"Seediness has a very deep appeal ... It seems to satisfy, temporarily, the sense of nostalgia for something lost." - Graham Greene (that's the quote you were thinking of Simon, I reckon)
Hmm rottenness --- wasn't Johnny Rotten famously a Greene fan? Rotten dentistry British teeth....
Also cf Julie Burchill's magisterial essay on Greene, 'Greeneland'
Robin comes back on ruinationalism...... I think this can be opposed to what I once called contaminationalism. Ruinationalism (which dates back at least as far as the Romantic poets skulking around decaying churchyards and lurking amidst architectural wreckage) celebrates the sublime pleasures of the discarded, the composted, the superceded and the inutile. Contaminationalism, on the other hand, articulates a cultural politics of purity and hygiene, forever seeking to clean up, rationalize....
I have to echo Robin's dismissal of Simon's comment because:
(a) food isn't the main point any way - far more important is what Oliver stresses, the possibility of an enclave. Pret a Manger - staffed by alienated labour wage-slaves - has reduced the eating place to a drab functionalism. You don't really feel like sitting and reading, the stainless steel decor repels any desire to linger or spread out.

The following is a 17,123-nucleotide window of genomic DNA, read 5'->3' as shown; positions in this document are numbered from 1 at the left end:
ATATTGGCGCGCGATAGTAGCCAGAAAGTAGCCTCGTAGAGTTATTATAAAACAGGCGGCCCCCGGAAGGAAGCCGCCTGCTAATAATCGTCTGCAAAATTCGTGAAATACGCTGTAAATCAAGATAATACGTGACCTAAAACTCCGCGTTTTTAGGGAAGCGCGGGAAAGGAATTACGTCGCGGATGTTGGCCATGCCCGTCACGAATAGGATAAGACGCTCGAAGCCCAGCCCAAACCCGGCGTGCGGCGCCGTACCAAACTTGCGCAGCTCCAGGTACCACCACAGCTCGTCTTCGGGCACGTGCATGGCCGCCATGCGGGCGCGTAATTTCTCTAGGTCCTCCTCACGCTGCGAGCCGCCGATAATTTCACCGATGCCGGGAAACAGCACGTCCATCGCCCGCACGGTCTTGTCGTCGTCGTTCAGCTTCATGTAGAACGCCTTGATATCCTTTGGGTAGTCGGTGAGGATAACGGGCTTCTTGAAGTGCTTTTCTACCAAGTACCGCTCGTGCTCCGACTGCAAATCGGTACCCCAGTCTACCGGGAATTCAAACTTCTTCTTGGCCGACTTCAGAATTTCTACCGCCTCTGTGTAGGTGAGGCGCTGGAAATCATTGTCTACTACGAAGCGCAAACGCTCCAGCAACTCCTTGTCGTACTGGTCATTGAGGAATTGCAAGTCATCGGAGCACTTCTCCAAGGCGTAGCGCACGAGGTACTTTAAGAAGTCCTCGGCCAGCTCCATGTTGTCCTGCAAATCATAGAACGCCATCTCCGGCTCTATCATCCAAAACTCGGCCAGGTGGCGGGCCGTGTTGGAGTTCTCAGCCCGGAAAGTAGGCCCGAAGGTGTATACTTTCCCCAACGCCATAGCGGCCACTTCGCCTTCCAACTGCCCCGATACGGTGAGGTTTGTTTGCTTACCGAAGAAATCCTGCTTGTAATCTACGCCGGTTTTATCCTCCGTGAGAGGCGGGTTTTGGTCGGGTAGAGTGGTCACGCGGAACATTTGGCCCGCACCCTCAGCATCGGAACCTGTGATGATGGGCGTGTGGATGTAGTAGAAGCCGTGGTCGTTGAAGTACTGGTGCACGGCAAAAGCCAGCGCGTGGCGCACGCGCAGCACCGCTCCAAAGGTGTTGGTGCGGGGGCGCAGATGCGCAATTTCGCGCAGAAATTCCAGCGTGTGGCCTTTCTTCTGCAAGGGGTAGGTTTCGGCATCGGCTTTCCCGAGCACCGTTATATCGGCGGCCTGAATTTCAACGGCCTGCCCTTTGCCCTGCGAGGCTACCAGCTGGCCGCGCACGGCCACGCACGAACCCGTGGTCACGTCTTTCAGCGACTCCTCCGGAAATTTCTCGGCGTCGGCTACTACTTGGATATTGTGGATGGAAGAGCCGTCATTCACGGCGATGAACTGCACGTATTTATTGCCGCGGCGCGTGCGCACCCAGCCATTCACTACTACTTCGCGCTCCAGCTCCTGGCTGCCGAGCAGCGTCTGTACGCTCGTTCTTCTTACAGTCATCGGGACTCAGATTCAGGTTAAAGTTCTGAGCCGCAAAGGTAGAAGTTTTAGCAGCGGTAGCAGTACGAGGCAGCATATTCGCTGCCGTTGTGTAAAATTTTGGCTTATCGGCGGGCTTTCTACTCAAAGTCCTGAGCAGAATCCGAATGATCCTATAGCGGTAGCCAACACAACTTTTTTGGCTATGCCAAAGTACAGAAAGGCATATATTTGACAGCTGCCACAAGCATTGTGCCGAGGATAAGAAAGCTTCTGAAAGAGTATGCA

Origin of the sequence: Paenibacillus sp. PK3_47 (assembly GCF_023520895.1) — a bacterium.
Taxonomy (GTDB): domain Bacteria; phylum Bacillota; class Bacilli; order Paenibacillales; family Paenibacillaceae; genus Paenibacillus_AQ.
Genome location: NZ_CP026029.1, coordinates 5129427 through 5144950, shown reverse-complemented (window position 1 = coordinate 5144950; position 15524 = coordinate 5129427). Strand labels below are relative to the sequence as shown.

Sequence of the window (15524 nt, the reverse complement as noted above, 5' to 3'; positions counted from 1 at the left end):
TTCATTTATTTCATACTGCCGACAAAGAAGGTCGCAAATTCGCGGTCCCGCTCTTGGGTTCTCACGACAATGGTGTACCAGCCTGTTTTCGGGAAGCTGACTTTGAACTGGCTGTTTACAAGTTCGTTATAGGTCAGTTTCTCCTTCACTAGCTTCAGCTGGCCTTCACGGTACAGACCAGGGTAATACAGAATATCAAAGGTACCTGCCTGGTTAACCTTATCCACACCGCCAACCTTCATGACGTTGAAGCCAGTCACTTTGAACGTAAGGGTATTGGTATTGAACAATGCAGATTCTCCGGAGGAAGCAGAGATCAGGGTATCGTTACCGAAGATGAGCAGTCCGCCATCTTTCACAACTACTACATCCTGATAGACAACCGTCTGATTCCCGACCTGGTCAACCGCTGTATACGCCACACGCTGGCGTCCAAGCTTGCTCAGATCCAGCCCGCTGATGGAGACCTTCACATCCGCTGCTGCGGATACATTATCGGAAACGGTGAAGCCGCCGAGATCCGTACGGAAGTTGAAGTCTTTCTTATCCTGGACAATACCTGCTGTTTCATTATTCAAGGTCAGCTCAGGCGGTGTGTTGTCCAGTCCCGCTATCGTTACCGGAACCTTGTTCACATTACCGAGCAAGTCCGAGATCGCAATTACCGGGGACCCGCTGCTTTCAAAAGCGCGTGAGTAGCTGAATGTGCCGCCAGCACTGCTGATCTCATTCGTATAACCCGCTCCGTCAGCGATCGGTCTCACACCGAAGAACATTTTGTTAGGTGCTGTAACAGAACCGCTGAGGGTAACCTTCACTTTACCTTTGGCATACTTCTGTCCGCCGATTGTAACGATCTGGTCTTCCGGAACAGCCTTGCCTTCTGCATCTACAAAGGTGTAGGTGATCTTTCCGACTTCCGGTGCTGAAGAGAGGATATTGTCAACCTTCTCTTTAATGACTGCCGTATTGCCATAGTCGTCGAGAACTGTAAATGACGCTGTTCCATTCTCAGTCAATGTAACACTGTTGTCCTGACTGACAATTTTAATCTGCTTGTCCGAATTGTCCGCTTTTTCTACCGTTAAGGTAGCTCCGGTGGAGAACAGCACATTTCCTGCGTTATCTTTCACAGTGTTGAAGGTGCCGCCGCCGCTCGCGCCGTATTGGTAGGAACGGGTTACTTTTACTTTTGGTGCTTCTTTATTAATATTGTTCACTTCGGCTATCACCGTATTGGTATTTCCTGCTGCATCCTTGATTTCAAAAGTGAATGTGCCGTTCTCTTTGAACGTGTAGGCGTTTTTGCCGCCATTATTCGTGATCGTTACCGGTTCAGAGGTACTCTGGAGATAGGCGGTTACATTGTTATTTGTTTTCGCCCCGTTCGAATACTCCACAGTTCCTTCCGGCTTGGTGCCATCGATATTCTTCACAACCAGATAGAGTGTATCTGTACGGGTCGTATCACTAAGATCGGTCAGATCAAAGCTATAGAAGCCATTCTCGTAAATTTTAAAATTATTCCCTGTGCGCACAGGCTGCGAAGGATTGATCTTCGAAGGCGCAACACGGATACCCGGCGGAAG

(b) the food isn't uniformly bad in any case. In his Classic Cafes interview, Sinclair makes a point of stressing that food is crucial to his appreciation of the caff experience. One thing that is manifestly true is that it is only in caffs that you can find a decent cup of tea or a cappuccino. Surely we can all agree that Starbucks coffee - in any of its forms - is revolting. No-one goes into Starbucks for the coffee, surely. Give me a greasy Italian cafe with an old gaggia any day. As for tea, it's a lost art. Robin, again: 'note to ‘the new brasserati’: if I wanted to dunk a teabag on a string in a cup, I’d have stayed at home. GET AN URN, wanker. And oh for a world when you could just say ‘a cup of tea’ without having to specify six-variable co-ordinates to locate the desired tea-type on the abstract phase-diagram of baroque herbal infusions.'Posted by mark at February 20, 2004 12:02 AM | TrackBack